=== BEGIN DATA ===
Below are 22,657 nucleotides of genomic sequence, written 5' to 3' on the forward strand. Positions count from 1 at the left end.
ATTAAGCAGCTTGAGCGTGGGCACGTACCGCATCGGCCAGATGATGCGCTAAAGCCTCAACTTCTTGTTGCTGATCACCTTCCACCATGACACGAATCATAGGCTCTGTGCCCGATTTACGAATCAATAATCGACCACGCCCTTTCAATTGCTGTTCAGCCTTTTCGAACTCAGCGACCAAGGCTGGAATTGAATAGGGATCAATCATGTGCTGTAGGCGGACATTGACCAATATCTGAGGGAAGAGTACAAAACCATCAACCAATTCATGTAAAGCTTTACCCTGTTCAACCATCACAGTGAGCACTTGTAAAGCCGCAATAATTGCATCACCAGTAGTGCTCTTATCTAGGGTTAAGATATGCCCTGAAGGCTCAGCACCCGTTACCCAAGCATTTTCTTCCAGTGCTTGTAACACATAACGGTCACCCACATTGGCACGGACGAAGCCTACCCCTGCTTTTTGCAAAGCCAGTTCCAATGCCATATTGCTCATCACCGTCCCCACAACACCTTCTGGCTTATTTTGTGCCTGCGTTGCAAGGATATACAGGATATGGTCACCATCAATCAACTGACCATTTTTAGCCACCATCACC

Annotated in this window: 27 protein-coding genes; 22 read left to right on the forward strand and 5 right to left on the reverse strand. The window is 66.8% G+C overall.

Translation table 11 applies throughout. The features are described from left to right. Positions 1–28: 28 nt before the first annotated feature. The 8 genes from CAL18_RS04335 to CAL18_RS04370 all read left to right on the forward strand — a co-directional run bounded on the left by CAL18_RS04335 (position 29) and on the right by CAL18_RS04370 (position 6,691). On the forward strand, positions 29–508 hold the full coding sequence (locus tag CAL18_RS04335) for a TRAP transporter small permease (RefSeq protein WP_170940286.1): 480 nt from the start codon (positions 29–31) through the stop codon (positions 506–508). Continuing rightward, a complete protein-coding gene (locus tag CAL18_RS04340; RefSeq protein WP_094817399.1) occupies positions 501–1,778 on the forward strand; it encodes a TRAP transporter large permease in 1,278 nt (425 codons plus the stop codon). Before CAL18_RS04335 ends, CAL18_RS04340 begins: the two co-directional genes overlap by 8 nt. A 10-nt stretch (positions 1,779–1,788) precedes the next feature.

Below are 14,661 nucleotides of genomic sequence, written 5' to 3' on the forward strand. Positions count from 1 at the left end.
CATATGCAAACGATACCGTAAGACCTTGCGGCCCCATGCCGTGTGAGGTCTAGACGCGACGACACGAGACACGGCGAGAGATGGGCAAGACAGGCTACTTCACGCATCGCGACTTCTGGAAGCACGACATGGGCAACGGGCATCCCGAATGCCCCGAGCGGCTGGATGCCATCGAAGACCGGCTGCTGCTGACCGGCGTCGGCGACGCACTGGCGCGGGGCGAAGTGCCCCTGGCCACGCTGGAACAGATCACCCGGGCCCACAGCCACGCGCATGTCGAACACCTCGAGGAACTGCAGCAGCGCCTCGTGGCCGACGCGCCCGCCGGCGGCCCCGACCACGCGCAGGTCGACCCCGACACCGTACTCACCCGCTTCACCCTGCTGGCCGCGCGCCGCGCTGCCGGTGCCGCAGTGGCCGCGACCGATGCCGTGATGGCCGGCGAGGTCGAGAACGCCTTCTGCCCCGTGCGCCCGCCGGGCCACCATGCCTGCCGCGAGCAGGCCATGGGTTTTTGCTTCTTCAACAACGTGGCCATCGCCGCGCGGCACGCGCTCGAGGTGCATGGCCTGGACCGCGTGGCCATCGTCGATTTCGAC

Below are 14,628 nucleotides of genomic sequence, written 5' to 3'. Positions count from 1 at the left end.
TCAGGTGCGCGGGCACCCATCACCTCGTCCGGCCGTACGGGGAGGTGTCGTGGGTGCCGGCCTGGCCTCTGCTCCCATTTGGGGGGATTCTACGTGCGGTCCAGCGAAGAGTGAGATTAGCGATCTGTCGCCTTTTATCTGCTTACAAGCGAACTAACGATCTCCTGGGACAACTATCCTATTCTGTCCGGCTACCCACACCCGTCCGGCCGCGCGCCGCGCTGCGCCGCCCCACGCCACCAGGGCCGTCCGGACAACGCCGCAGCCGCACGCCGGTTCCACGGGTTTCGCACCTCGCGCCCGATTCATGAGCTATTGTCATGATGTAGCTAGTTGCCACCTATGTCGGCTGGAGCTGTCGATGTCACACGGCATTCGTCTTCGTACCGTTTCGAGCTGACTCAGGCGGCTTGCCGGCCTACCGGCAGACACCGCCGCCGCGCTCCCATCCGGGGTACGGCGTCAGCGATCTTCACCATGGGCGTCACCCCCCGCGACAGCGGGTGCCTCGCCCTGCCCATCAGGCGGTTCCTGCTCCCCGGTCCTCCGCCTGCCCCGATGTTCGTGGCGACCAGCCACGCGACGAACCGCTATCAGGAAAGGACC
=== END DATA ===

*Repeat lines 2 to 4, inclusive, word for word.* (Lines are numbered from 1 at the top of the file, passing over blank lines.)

ATTAAGCAGCTTGAGCGTGGGCACGTACCGCATCGGCCAGATGATGCGCTAAAGCCTCAACTTCTTGTTGCTGATCACCTTCCACCATGACACGAATCATAGGCTCTGTGCCCGATTTACGAATCAATAATCGACCACGCCCTTTCAATTGCTGTTCAGCCTTTTCGAACTCAGCGACCAAGGCTGGAATTGAATAGGGATCAATCATGTGCTGTAGGCGGACATTGACCAATATCTGAGGGAAGAGTACAAAACCATCAACCAATTCATGTAAAGCTTTACCCTGTTCAACCATCACAGTGAGCACTTGTAAAGCCGCAATAATTGCATCACCAGTAGTGCTCTTATCTAGGGTTAAGATATGCCCTGAAGGCTCAGCACCCGTTACCCAAGCATTTTCTTCCAGTGCTTGTAACACATAACGGTCACCCACATTGGCACGGACGAAGCCTACCCCTGCTTTTTGCAAAGCCAGTTCCAATGCCATATTGCTCATCACCGTCCCCACAACACCTTCTGGCTTATTTTGTGCCTGCGTTGCAAGGATATACAGGATATGGTCACCATCAATCAACTGACCATTTTTAGCCACCATCACC

Annotated in this window: 27 protein-coding genes; 22 read left to right on the forward strand and 5 right to left on the reverse strand. The window is 66.8% G+C overall.

Translation table 11 applies throughout. The features are described from left to right. Positions 1–28: 28 nt before the first annotated feature. The 8 genes from CAL18_RS04335 to CAL18_RS04370 all read left to right on the forward strand — a co-directional run bounded on the left by CAL18_RS04335 (position 29) and on the right by CAL18_RS04370 (position 6,691). On the forward strand, positions 29–508 hold the full coding sequence (locus tag CAL18_RS04335) for a TRAP transporter small permease (RefSeq protein WP_170940286.1): 480 nt from the start codon (positions 29–31) through the stop codon (positions 506–508). Continuing rightward, a complete protein-coding gene (locus tag CAL18_RS04340; RefSeq protein WP_094817399.1) occupies positions 501–1,778 on the forward strand; it encodes a TRAP transporter large permease in 1,278 nt (425 codons plus the stop codon). Before CAL18_RS04335 ends, CAL18_RS04340 begins: the two co-directional genes overlap by 8 nt. A 10-nt stretch (positions 1,779–1,788) precedes the next feature.